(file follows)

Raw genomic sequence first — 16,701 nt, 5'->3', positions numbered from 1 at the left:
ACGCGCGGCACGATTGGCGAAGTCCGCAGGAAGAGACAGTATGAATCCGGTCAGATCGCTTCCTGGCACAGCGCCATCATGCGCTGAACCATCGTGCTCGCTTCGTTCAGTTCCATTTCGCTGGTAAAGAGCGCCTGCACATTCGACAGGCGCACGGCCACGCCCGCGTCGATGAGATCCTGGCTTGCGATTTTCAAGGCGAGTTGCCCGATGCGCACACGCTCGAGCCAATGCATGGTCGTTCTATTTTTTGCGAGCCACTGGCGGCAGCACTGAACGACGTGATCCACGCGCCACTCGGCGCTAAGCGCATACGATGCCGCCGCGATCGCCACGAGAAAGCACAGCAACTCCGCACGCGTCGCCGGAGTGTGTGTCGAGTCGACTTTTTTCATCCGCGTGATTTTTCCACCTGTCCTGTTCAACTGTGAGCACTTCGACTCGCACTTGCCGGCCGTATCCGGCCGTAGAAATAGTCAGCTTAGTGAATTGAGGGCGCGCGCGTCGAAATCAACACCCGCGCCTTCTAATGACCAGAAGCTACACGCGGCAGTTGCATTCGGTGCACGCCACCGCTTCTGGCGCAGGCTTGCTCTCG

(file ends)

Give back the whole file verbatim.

Raw genomic sequence first — 16,701 nt, 5'->3', positions numbered from 1 at the left:
ACGCGCGGCACGATTGGCGAAGTCCGCAGGAAGAGACAGTATGAATCCGGTCAGATCGCTTCCTGGCACAGCGCCATCATGCGCTGAACCATCGTGCTCGCTTCGTTCAGTTCCATTTCGCTGGTAAAGAGCGCCTGCACATTCGACAGGCGCACGGCCACGCCCGCGTCGATGAGATCCTGGCTTGCGATTTTCAAGGCGAGTTGCCCGATGCGCACACGCTCGAGCCAATGCATGGTCGTTCTATTTTTTGCGAGCCACTGGCGGCAGCACTGAACGACGTGATCCACGCGCCACTCGGCGCTAAGCGCATACGATGCCGCCGCGATCGCCACGAGAAAGCACAGCAACTCCGCACGCGTCGCCGGAGTGTGTGTCGAGTCGACTTTTTTCATCCGCGTGATTTTTCCACCTGTCCTGTTCAACTGTGAGCACTTCGACTCGCACTTGCCGGCCGTATCCGGCCGTAGAAATAGTCAGCTTAGTGAATTGAGGGCGCGCGCGTCGAAATCAACACCCGCGCCTTCTAATGACCAGAAGCTACACGCGGCAGTTGCATTCGGTGCACGCCACCGCTTCTGGCGCAGGCTTGCTCTCG